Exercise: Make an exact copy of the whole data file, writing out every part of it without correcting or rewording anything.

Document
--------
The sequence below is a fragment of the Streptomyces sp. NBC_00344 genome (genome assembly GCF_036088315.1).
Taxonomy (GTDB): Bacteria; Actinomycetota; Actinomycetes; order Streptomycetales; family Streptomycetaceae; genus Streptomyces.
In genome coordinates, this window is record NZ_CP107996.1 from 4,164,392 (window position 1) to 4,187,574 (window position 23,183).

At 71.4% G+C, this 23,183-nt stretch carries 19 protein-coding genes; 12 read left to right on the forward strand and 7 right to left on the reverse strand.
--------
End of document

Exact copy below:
The sequence below is a fragment of the Streptomyces sp. NBC_00344 genome (genome assembly GCF_036088315.1).
Taxonomy (GTDB): Bacteria; Actinomycetota; Actinomycetes; order Streptomycetales; family Streptomycetaceae; genus Streptomyces.
In genome coordinates, this window is record NZ_CP107996.1 from 4,164,392 (window position 1) to 4,187,574 (window position 23,183).

At 71.4% G+C, this 23,183-nt stretch carries 19 protein-coding genes; 12 read left to right on the forward strand and 7 right to left on the reverse strand.